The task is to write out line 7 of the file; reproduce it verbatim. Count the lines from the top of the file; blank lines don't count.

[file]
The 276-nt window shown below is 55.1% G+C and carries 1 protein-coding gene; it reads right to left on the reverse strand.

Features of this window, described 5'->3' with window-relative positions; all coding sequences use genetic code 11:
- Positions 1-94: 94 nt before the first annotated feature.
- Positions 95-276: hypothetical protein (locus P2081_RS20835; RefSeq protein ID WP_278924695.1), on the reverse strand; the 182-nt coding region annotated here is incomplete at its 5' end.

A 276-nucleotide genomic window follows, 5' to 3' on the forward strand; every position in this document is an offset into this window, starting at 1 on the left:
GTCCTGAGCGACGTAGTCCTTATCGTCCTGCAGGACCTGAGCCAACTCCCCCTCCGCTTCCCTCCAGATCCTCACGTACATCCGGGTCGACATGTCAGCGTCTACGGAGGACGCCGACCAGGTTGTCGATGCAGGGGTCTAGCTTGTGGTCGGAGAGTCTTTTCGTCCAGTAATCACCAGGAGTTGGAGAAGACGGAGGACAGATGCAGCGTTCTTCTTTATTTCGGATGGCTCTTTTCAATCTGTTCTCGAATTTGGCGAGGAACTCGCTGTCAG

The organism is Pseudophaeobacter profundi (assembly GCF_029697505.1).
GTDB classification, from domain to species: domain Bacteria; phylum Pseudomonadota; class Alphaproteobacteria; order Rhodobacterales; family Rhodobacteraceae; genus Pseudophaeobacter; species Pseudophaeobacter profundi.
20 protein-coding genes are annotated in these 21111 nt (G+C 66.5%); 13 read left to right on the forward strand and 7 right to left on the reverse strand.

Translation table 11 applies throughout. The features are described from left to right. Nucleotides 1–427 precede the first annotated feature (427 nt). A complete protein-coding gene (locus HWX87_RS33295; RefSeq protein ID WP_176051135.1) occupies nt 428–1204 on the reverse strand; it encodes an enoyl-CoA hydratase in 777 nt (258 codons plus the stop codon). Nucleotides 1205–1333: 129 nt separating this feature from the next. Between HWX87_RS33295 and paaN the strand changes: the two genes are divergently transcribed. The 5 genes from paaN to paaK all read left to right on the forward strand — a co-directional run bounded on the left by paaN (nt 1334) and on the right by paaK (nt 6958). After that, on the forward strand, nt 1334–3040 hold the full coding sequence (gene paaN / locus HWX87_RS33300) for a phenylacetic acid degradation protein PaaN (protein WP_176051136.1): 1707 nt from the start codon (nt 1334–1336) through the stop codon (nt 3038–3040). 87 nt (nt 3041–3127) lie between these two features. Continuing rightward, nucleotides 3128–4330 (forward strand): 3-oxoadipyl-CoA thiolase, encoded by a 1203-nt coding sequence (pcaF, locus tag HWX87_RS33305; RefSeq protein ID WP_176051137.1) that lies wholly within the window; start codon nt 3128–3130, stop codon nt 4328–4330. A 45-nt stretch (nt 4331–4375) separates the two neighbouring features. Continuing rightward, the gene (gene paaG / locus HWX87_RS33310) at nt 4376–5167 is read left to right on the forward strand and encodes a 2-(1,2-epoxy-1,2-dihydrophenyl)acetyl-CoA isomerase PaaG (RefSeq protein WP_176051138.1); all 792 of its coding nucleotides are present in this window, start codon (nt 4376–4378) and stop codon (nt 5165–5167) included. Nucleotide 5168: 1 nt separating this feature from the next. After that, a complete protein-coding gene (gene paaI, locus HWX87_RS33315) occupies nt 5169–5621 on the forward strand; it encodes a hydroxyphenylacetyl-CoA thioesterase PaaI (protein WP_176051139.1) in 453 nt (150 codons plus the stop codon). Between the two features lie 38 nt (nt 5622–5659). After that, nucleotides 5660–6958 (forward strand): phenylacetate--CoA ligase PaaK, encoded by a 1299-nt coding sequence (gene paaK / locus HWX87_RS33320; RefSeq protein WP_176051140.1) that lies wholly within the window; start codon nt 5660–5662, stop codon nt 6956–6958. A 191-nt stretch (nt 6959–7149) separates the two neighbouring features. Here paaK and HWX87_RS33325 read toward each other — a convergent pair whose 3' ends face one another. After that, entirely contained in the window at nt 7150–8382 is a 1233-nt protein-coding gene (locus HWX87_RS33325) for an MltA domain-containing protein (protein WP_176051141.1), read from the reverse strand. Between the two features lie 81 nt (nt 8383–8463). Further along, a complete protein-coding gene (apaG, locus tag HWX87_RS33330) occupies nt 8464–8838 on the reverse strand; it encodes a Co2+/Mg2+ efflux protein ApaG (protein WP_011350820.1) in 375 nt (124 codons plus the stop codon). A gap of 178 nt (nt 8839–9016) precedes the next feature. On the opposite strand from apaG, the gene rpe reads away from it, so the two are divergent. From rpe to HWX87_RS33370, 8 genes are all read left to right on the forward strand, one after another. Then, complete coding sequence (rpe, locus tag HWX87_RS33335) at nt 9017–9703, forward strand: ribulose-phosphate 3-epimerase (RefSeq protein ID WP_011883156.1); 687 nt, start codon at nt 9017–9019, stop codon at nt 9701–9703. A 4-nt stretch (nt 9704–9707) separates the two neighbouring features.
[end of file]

The organism is Pseudophaeobacter profundi (assembly GCF_029697505.1).